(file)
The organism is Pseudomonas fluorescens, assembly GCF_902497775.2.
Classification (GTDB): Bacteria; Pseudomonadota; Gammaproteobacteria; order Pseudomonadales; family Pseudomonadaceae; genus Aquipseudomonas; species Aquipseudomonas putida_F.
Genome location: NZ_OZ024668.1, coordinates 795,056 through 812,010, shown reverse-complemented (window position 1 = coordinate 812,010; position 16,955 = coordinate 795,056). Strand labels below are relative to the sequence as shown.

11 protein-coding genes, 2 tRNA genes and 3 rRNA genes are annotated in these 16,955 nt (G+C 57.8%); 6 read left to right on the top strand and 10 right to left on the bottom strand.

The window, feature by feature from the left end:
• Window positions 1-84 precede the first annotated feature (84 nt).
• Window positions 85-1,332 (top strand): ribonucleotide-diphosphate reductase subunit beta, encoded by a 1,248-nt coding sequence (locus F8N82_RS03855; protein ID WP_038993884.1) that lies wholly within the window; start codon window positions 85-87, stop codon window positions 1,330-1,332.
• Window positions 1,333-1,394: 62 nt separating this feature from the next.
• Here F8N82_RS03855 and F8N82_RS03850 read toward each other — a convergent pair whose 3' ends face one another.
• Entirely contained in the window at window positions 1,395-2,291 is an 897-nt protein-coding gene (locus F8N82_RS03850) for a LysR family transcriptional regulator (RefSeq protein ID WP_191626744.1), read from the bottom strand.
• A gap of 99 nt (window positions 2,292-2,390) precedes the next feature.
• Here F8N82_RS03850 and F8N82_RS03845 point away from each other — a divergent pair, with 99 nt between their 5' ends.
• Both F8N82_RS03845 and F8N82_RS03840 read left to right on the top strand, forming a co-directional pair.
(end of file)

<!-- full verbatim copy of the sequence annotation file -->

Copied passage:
The organism is Pseudomonas fluorescens, assembly GCF_902497775.2.
Classification (GTDB): Bacteria; Pseudomonadota; Gammaproteobacteria; order Pseudomonadales; family Pseudomonadaceae; genus Aquipseudomonas; species Aquipseudomonas putida_F.
Genome location: NZ_OZ024668.1, coordinates 795,056 through 812,010, shown reverse-complemented (window position 1 = coordinate 812,010; position 16,955 = coordinate 795,056). Strand labels below are relative to the sequence as shown.

11 protein-coding genes, 2 tRNA genes and 3 rRNA genes are annotated in these 16,955 nt (G+C 57.8%); 6 read left to right on the top strand and 10 right to left on the bottom strand.

The window, feature by feature from the left end:
• Window positions 1-84 precede the first annotated feature (84 nt).
• Window positions 85-1,332 (top strand): ribonucleotide-diphosphate reductase subunit beta, encoded by a 1,248-nt coding sequence (locus F8N82_RS03855; protein ID WP_038993884.1) that lies wholly within the window; start codon window positions 85-87, stop codon window positions 1,330-1,332.
• Window positions 1,333-1,394: 62 nt separating this feature from the next.
• Here F8N82_RS03855 and F8N82_RS03850 read toward each other — a convergent pair whose 3' ends face one another.
• Entirely contained in the window at window positions 1,395-2,291 is an 897-nt protein-coding gene (locus F8N82_RS03850) for a LysR family transcriptional regulator (RefSeq protein ID WP_191626744.1), read from the bottom strand.
• A gap of 99 nt (window positions 2,292-2,390) precedes the next feature.
• Here F8N82_RS03850 and F8N82_RS03845 point away from each other — a divergent pair, with 99 nt between their 5' ends.
• Both F8N82_RS03845 and F8N82_RS03840 read left to right on the top strand, forming a co-directional pair.